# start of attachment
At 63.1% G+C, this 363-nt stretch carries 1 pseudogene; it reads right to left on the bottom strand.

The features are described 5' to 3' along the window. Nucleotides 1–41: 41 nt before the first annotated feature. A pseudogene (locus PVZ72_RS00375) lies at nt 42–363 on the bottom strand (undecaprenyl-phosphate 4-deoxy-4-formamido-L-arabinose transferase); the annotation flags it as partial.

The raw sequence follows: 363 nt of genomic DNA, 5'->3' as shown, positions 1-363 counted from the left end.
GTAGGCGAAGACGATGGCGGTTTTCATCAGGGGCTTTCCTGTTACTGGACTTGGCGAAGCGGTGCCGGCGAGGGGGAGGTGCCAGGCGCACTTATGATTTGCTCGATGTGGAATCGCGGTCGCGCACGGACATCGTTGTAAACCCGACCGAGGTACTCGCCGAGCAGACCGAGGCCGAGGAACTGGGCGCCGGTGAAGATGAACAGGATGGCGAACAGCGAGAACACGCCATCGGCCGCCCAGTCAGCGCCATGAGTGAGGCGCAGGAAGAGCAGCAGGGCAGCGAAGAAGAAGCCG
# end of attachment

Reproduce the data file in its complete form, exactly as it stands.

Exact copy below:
At 63.1% G+C, this 363-nt stretch carries 1 pseudogene; it reads right to left on the bottom strand.

The features are described 5' to 3' along the window. Nucleotides 1–41: 41 nt before the first annotated feature. A pseudogene (locus PVZ72_RS00375) lies at nt 42–363 on the bottom strand (undecaprenyl-phosphate 4-deoxy-4-formamido-L-arabinose transferase); the annotation flags it as partial.

The raw sequence follows: 363 nt of genomic DNA, 5'->3' as shown, positions 1-363 counted from the left end.
GTAGGCGAAGACGATGGCGGTTTTCATCAGGGGCTTTCCTGTTACTGGACTTGGCGAAGCGGTGCCGGCGAGGGGGAGGTGCCAGGCGCACTTATGATTTGCTCGATGTGGAATCGCGGTCGCGCACGGACATCGTTGTAAACCCGACCGAGGTACTCGCCGAGCAGACCGAGGCCGAGGAACTGGGCGCCGGTGAAGATGAACAGGATGGCGAACAGCGAGAACACGCCATCGGCCGCCCAGTCAGCGCCATGAGTGAGGCGCAGGAAGAGCAGCAGGGCAGCGAAGAAGAAGCCG